- I email the publisher/PR representative and ask if I’m on the list/can get on the list.
- Publisher/PR representative confirms, with a note on embargo time.
- I get the game and review it.
That really is all there is to my job as a reviewer. It’s not as dramatic as some pundits make it out to be. It’s a rather brief and professional interaction, and while some believe the existence of a free copy is proof that a review’s been purchased, all I have to say is … even if that’s true, it’s not proof that they purchased a positive review.
Another thing people need to realize is that most publishers/PR people don’t really care about your score. This prevalent fear of blacklisting that people believe exists? It’s practically nonexistent in my experience. I’ve torn shreds out of games from Capcom, Sega, Electronic Arts, Sony and Activision in the past, and the worst I’ve gotten is a, “That’s a shame” or a joking, “You’re insane” from 99% of all publisher reps I’ve interacted with. I still get titles from all of them. Sure, they like positive reviews, but let’s face it — their job is exposure, and any press is good press to them, for the most part. These big corporate publishers, the ones that could afford to pay for positive reviews, are publishing games so big that a few negative reviews won’t even harm them. I mean, will EA really pay for a positive review of Mass Effect 3, when it’s managed to sell a ton of copies with half the fanbase hating on it? Not only is it an unlikely scenario, it’s a waste of money and a bad business decision. Ultimately, the idea of the blogger receiving a check in exchange for a positive review is a fantasy. When you try and imagine that transaction going down in reality, it’s pretty funny in how farcical it is.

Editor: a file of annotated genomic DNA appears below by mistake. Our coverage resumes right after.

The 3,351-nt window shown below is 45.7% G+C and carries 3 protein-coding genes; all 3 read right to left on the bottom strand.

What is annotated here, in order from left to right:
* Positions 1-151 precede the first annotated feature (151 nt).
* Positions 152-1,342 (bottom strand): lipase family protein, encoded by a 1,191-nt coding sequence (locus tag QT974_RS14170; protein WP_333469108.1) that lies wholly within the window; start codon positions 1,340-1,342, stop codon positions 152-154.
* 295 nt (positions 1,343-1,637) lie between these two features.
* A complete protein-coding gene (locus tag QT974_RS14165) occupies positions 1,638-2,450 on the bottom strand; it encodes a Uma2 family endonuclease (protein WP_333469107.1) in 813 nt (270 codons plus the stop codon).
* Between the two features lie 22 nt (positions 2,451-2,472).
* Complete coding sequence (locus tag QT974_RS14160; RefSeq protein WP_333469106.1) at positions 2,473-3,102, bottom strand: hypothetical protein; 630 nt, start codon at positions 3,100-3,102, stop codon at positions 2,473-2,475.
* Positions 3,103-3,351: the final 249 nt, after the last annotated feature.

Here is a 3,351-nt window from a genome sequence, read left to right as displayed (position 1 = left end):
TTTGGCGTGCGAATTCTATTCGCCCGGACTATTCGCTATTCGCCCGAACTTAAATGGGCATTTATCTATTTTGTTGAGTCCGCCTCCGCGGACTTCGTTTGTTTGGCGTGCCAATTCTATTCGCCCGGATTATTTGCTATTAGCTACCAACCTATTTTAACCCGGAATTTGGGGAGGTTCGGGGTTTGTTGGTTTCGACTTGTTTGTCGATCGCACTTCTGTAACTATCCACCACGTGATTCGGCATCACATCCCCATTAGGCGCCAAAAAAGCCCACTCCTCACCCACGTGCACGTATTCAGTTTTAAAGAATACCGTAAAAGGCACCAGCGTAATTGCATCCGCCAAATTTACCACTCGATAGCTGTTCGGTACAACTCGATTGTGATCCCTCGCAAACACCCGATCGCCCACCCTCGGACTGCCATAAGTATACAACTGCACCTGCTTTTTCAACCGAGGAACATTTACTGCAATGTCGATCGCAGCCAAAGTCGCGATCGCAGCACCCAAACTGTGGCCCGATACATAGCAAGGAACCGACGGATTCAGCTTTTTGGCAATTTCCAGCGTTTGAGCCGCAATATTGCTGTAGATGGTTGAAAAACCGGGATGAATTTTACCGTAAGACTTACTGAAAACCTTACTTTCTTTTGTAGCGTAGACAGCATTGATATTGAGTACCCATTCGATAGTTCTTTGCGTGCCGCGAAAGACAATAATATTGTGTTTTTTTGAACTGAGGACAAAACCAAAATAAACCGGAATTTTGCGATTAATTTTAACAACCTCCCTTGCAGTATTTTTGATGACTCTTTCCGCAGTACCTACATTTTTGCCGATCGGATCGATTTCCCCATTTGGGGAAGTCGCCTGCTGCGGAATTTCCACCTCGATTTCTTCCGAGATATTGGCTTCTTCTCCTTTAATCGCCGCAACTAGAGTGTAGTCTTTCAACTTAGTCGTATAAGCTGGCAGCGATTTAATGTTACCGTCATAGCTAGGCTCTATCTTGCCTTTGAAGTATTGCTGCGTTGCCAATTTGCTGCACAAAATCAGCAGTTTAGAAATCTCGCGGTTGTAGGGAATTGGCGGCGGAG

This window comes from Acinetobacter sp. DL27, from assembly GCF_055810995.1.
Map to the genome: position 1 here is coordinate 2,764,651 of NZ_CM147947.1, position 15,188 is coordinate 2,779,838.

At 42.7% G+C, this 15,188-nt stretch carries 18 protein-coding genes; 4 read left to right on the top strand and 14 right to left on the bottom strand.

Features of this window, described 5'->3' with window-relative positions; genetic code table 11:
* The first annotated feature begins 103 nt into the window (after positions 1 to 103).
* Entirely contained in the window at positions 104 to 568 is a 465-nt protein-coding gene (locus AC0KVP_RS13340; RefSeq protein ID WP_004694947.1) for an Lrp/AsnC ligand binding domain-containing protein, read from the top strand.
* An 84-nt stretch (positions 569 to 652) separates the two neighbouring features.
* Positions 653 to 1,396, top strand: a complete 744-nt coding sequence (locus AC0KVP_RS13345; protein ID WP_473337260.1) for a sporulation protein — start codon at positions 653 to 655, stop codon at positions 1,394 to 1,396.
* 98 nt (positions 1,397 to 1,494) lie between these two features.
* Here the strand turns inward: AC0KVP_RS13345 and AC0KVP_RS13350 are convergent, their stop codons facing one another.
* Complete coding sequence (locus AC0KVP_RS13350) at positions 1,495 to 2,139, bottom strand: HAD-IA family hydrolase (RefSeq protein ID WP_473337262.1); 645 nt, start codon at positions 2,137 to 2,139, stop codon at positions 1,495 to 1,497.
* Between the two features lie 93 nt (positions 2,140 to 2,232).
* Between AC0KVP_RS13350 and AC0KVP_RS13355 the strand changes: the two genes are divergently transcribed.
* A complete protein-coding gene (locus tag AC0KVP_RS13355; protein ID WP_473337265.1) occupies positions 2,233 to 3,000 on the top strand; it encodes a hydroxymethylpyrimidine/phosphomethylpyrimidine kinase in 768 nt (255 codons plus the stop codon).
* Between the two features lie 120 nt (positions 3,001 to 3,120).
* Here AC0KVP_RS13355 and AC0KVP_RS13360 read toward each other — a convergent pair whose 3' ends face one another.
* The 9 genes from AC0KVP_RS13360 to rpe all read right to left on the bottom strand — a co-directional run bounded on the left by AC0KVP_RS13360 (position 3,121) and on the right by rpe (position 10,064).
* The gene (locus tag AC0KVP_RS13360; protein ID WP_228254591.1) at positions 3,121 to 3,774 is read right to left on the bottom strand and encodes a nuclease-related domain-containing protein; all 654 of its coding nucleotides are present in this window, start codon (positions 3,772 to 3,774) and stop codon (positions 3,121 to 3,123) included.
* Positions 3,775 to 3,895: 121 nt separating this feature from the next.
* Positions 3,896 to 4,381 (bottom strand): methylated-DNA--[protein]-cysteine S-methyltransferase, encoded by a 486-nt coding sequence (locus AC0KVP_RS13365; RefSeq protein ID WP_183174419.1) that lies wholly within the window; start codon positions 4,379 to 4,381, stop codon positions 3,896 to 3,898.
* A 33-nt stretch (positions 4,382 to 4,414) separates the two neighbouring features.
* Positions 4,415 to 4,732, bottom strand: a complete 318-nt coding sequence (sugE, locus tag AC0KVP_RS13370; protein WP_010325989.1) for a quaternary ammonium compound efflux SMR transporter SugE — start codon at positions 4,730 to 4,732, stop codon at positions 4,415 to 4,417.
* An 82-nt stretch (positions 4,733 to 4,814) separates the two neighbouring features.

Over at Destructoid, we’ve had a few advertisements pulled over reviews, but it’s not like we can even blame them. After all, who wants an ad for Kane & Lynch 2 on a site that gave it 1/10? We get it. But even though the ad was pulled, no threat was made. No demands were heard. It was just a thing that happened. A rather boring, ultimately understandable, thing that happened. No hard feelings.
Amusingly, it’s not the big publishers with the ton of cash that cause reviewers the most trouble. Not in my experience. The only grief I’ve ever been given is from developers, the guys without the money. I’ve had phone calls from the makers of Hydrophobia, I’ve been blocked on Twitter by Cliffy B after responding to his complaints over getting an 8/10 for Gears of War 3. The people that put their heart and soul into the game, the “good guys” of the videogame industry, are the ones who get angry and demanding. Again, it’s a little understandable — you’ve put years of your life into a product, and therefore you take negative reviews personally. Meanwhile, the publishers are just footing the bill and looking forward to the sales — they don’t have the emotional incentive to start pressuring reviewers for high scores. Believe me when I say … none of them care, not the same way the developers do. And the developers don’t have the money or the pull to start bribing or threatening the game reviewers.